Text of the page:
When I cover cryptography for security professionals, I always discuss bad choices in cryptographic solutions: designing your own cryptosystem, choosing a bad mode, and of course, too short of a key length. The good news is that scientists continue to pursue key cracks, providing great fodder for my teaching efforts.

The key length question in particular is interesting, as we continue to see higher and higher key lengths broken in widely used crypto systems. The most recent hurdle to fall is RSA 768, which was cracked using a number field sieve by an international team. The good news for those who have critical secrets encrypted with 768 bit keys is that this was a multi-year effort - we're not to the point where we can do commodity cracking of RSA keys of that length yet.

Interestingly, the techniques used significantly decrease the effort required to derive the key - the Register article describes a "thousands" of times more difficult effort than the signficantly greater effort that the key size alone would indicate. This makes teaching students about key length trickier - but it also means that explaining why key length alone is not the only factor to consider is important.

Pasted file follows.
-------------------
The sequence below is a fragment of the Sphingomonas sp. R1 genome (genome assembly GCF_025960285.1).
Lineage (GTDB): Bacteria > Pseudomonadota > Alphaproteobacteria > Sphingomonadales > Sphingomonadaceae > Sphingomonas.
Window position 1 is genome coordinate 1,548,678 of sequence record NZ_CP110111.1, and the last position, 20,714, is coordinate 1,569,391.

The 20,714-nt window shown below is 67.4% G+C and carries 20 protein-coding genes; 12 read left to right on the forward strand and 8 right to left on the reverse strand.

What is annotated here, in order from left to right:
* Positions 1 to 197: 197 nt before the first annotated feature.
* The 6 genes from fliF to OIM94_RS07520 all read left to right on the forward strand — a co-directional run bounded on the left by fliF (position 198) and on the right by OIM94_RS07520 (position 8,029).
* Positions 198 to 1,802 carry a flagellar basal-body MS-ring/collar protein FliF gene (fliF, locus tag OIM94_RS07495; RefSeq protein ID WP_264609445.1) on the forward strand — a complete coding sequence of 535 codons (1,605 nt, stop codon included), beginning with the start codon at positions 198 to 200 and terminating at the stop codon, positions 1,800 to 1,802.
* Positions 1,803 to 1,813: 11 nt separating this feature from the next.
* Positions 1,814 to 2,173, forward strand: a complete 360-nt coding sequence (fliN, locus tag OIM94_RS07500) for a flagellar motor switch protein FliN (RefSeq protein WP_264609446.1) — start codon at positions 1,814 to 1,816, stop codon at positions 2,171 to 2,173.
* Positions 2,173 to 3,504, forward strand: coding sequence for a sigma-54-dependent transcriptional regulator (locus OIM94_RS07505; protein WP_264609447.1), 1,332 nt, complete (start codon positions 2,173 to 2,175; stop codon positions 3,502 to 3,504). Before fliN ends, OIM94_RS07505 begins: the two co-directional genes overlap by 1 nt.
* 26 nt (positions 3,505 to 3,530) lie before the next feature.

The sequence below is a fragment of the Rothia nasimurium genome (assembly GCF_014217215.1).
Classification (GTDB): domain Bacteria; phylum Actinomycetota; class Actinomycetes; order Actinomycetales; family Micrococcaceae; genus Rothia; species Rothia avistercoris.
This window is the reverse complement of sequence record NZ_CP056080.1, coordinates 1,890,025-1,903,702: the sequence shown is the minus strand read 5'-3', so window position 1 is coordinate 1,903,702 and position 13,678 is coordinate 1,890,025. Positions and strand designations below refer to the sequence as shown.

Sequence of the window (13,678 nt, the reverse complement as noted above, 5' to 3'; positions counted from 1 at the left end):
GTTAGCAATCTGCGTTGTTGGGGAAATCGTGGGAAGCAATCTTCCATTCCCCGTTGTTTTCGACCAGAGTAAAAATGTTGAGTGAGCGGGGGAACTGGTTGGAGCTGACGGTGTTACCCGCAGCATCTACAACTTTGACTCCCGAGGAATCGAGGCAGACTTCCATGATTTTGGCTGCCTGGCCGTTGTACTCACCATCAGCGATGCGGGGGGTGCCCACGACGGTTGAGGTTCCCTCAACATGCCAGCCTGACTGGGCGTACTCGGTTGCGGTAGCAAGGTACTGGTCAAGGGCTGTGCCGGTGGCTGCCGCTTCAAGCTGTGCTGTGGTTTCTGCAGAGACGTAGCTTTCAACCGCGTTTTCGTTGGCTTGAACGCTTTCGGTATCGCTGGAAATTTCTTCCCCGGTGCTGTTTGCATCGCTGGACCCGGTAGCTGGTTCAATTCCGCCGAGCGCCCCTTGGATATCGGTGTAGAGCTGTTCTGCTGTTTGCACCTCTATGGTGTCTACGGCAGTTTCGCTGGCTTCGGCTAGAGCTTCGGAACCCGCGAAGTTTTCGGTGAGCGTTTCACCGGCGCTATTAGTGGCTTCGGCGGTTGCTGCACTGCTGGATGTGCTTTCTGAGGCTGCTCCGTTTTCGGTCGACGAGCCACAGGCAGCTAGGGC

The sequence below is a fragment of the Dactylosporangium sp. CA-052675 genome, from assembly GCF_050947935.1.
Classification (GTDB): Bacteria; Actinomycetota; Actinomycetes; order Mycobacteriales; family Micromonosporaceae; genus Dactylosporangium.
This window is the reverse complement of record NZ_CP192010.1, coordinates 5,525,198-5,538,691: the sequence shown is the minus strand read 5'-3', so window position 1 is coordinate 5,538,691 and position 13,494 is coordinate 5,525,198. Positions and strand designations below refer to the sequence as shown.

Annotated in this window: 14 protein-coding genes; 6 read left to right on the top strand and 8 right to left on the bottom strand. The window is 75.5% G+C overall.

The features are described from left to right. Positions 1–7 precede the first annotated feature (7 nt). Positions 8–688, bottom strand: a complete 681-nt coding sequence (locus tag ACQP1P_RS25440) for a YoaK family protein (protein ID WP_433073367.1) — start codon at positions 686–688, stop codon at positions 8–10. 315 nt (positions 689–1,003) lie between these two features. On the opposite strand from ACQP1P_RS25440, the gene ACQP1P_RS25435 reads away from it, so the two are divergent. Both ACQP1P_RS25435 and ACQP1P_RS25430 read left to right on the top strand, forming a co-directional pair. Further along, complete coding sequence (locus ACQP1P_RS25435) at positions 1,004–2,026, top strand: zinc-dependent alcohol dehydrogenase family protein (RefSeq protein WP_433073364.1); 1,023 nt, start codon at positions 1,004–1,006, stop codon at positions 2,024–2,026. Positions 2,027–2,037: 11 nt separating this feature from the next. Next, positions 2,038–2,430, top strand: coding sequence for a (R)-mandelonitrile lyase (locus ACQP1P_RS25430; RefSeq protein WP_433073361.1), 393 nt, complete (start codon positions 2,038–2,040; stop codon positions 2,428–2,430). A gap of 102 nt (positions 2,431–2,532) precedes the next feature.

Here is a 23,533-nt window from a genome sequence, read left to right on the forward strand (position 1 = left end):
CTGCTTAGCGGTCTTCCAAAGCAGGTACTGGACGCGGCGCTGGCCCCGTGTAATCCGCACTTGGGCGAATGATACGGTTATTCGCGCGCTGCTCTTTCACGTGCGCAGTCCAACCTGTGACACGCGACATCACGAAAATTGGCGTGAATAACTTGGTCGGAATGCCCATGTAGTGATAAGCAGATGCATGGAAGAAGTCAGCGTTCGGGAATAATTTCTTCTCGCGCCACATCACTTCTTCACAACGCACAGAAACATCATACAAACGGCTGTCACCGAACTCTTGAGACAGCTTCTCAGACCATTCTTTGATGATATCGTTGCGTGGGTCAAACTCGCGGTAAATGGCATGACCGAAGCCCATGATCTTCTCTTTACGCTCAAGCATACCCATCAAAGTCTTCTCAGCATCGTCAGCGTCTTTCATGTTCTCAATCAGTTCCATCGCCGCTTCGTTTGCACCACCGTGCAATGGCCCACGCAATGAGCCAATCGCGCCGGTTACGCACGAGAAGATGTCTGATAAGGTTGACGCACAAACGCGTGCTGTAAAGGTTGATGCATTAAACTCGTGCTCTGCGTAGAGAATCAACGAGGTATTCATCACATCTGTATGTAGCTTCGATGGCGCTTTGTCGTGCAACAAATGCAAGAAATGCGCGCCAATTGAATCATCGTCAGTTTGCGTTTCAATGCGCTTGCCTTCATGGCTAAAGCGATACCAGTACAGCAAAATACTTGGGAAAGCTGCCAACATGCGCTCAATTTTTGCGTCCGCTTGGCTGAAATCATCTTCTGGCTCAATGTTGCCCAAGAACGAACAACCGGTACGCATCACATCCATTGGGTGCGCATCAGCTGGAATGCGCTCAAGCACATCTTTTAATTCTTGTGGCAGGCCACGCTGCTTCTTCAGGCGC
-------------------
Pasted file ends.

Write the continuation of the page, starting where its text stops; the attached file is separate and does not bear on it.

Thursday, February 18, 2010

Flash Forensics: Bunnie Studios Analysis of SD cards

If you're a hardware geek, or simply a fan of the forensic process, "On Micro SD Cards" on the Bunnie Studios blog is a great read. A problem that started with a higher than normal failure rate in Chumby devices coming off the assembly line leads the author through SD card fingerprinting and analysis, and ends with a much deeper understanding of SD card fabbing and manufacturer design choices than most IT professionals would have.

Wednesday, February 17, 2010

Google Buzz Security, Part 1 - Follower Privacy

Part 1: Follower Privacy

If you're a Gmail user, you likely recently discovered that you now have a Google Buzz account. The new social networking platform automatically enrolls your contacts as followers of your posts, and you automatically follow theirs. For many users, this new functionality is more of a data leak than a welcome feature, and Google's opt-out, rather than opt-in rollout is creating some discord.